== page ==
6 Romance Movies People Loved (That Were Actually Problematic and Aged Terribly)

There’s nothing quite like the dreadful feeling of looking back at hindsight and realizing that even our most beloved movies have problematic aspects we may have overlooked, minimized, or not recognized the full impact of until we matured a bit and learned life lessons of our own. Here are the six romance movies that at the time seemed normal to audiences but turned out to be quite problematic and aged terribly. While most on the list were beloved (like Never Been Kissed), a couple of these (like American Beauty) were just straight up creepy from the start.

Never Been Kissed

First of all, who didn’t immediately fall in love with Michael Vartan on Never Been Kissed (or Alias for that matter)? Guilty. Never Been Kissed was a seemingly hilarious romantic comedy with two amazing leads cast and no one can forget when Josie (played by Drew Barrymore) had that epic dance on that stage after eating some very “special” brownies. It was one of my favorite movies growing up but it had two glaring issues that younger generations did not quite capture the impact of at the time of watching. The aspect that seems highly problematic when we look back at it is that Josie’s high school teacher seems to be interested in her even when he believes she’s a minor. In reality she is thankfully not, as she is an adult journalist pretending to be a high school student, but the fact that he hit on her even and disclosed his feelings even while thinking she is is quite shady. And bizarrely, her brother is literally dating a high school student and it is a running “joke” how this high schooler wants to lose her virginity to him (no backstory to even explain that one there)! Two facts we seem to have overlooked as viewers — and looking back, it can definitely give one the creeps and understandably so.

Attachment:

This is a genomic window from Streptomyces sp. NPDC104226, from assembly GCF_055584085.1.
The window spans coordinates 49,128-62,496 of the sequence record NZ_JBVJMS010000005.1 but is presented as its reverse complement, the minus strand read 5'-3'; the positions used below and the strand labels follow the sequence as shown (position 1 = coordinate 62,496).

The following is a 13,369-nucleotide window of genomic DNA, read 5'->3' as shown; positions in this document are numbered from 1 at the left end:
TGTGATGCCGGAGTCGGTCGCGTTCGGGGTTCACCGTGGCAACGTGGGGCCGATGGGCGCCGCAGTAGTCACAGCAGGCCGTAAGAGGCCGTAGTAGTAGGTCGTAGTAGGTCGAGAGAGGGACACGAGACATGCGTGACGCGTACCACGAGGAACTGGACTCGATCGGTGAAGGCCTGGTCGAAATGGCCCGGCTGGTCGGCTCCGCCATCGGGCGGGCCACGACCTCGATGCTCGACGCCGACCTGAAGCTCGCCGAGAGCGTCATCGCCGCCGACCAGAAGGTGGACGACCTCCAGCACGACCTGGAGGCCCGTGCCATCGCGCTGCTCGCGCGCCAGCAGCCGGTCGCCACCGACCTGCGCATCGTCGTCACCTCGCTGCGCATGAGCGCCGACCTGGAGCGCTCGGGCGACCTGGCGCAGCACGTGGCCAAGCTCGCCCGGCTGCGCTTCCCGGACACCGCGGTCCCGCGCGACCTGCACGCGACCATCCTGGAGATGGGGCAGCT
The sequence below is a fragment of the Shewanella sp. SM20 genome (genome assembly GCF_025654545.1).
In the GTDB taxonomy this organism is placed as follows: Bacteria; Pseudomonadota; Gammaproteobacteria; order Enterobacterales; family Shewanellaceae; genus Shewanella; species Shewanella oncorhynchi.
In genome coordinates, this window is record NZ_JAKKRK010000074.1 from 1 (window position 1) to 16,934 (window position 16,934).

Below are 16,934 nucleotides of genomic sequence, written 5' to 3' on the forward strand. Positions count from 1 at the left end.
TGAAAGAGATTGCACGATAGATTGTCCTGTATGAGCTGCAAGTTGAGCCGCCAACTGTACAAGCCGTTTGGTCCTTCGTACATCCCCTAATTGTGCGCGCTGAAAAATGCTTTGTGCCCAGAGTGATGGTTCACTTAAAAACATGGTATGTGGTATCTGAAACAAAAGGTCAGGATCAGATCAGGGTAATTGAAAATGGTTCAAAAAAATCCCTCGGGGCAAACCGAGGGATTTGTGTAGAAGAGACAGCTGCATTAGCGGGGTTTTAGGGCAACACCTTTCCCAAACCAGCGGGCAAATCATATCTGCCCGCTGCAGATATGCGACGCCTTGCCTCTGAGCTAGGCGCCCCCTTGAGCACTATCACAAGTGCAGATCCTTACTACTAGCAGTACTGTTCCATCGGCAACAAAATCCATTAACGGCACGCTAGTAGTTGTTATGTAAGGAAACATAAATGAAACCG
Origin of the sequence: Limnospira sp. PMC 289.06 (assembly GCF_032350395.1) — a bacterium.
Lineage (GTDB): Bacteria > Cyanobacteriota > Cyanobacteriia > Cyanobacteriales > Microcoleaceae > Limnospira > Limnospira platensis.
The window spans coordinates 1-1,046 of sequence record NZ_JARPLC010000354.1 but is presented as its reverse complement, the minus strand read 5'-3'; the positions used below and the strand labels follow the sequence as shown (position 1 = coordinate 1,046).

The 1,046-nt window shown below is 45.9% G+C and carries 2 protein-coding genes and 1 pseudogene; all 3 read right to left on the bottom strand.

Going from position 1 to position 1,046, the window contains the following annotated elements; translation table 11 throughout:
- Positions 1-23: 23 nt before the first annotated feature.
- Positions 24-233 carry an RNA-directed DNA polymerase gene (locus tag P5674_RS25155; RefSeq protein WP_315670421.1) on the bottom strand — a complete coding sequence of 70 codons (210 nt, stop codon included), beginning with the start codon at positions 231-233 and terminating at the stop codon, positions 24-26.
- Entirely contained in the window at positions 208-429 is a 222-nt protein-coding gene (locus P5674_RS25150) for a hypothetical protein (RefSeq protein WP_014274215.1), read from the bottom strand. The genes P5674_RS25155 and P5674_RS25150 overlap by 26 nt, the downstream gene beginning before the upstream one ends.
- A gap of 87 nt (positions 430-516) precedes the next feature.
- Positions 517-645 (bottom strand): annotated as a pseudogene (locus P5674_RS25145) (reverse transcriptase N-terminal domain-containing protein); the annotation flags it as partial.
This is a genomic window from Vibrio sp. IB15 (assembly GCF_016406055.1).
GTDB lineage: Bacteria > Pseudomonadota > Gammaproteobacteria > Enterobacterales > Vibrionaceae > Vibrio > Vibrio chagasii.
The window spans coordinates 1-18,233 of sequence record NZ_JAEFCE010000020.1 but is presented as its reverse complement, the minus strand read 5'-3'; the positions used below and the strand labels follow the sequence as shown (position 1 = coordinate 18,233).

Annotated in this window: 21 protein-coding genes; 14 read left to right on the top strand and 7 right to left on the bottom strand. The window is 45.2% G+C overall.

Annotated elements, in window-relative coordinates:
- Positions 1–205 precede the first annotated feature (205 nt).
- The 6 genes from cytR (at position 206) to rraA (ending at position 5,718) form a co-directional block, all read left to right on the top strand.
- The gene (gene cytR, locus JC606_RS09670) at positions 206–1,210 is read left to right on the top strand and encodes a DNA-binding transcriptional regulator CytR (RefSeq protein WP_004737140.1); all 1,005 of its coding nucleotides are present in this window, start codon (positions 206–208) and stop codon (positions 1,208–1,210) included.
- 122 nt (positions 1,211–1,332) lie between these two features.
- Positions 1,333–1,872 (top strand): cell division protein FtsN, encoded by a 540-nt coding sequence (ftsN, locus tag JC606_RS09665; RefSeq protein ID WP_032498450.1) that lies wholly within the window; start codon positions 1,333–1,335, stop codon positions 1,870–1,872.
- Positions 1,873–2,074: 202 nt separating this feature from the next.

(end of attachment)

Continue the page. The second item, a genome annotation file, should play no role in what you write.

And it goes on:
13 Going on 30